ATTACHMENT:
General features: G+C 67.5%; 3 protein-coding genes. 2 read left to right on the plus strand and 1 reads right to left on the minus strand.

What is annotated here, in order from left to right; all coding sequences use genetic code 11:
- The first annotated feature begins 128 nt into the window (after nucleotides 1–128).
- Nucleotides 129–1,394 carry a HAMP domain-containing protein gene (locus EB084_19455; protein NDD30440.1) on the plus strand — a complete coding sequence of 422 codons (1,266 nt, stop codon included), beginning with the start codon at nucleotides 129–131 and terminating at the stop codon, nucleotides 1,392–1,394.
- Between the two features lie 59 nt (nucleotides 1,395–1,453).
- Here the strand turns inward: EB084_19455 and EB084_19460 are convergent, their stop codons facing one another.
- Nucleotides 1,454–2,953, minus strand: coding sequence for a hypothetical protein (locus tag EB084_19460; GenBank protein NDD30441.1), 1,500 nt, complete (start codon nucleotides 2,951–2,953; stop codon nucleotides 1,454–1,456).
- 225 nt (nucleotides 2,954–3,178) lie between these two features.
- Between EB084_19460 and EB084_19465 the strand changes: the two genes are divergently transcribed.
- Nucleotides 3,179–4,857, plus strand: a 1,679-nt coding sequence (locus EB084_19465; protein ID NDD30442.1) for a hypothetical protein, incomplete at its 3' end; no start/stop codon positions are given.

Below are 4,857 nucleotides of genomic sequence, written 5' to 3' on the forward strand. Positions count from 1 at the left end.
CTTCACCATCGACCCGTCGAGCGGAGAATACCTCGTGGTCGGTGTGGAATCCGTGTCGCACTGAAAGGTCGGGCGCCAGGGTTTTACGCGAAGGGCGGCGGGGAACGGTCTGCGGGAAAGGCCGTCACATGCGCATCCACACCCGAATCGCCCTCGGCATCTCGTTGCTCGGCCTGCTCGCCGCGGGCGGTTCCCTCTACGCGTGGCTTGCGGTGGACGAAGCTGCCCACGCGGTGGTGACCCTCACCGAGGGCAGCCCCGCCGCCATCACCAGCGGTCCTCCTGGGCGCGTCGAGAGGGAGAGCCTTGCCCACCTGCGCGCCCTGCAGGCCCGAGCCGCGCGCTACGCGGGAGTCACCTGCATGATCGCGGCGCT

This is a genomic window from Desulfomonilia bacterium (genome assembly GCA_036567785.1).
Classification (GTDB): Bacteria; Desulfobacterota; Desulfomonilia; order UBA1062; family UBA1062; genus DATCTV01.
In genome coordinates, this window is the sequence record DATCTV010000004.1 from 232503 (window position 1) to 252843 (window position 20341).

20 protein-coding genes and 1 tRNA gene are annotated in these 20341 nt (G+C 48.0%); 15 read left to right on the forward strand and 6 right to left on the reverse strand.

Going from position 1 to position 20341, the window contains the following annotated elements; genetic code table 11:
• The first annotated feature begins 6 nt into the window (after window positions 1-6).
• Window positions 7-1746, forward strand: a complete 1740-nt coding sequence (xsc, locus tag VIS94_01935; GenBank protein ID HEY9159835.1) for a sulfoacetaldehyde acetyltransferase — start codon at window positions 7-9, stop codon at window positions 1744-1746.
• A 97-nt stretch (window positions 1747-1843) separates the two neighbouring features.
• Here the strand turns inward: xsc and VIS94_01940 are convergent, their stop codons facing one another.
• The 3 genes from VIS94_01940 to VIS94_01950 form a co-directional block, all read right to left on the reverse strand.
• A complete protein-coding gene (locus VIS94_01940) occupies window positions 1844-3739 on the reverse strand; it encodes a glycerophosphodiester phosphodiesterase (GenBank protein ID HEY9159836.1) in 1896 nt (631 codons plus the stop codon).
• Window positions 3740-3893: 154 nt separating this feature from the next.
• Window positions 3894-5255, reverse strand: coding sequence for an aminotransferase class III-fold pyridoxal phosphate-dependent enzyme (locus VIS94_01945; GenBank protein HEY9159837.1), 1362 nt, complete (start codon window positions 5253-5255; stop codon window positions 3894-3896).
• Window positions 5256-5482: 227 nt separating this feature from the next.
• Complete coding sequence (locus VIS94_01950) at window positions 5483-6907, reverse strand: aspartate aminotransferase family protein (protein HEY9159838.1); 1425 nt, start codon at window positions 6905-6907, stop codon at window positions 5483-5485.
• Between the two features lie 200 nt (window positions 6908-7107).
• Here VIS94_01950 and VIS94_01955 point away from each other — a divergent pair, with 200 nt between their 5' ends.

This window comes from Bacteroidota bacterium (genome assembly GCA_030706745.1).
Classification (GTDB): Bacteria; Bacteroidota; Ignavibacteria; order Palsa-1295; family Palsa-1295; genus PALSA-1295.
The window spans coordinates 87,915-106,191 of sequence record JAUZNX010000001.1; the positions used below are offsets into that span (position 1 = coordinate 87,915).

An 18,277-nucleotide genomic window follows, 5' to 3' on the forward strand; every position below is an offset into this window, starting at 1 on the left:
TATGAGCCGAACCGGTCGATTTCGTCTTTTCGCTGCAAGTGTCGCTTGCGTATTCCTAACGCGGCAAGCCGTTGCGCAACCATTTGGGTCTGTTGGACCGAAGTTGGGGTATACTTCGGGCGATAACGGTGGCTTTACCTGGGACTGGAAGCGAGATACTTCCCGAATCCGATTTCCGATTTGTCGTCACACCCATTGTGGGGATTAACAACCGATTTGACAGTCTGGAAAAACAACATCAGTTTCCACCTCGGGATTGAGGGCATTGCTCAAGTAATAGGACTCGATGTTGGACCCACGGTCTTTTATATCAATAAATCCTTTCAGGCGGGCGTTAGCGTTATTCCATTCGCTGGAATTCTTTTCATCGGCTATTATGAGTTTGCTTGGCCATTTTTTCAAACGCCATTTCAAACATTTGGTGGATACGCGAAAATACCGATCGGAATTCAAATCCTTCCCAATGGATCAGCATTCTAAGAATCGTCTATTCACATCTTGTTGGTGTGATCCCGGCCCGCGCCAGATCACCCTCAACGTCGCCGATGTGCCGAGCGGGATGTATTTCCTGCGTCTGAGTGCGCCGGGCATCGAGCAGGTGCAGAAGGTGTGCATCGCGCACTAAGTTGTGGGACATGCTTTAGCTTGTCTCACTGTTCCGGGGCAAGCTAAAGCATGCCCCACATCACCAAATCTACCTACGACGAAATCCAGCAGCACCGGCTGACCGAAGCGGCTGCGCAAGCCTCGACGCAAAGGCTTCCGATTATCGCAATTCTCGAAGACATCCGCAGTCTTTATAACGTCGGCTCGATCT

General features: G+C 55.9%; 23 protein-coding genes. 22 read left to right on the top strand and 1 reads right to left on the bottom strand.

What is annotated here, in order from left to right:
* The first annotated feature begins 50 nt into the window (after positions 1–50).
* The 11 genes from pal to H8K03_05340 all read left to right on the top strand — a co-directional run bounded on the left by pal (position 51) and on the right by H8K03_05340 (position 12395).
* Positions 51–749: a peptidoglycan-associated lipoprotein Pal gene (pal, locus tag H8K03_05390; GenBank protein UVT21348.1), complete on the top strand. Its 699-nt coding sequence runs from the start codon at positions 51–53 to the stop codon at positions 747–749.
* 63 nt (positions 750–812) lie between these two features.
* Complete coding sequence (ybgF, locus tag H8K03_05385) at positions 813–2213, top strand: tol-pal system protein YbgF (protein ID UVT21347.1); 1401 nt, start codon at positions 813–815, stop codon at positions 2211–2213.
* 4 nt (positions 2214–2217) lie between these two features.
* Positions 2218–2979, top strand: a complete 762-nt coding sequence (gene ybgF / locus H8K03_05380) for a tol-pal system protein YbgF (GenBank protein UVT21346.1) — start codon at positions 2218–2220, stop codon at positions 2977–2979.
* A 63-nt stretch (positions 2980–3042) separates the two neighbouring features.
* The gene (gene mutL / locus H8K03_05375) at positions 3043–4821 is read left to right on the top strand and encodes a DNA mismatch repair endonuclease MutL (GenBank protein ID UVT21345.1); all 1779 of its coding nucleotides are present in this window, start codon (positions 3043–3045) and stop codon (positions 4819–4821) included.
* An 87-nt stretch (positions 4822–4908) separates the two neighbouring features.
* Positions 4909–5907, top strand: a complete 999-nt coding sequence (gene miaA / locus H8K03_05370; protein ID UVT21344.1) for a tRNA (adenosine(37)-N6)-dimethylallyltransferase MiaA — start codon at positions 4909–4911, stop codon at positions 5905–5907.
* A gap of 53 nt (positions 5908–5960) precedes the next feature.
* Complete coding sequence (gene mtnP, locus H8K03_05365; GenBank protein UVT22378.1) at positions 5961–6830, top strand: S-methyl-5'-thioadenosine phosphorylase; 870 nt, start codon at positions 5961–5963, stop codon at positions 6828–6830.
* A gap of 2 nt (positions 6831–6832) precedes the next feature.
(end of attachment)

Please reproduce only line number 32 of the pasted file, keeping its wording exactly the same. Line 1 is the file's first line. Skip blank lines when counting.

The window spans coordinates 87,915-106,191 of sequence record JAUZNX010000001.1; the positions used below are offsets into that span (position 1 = coordinate 87,915).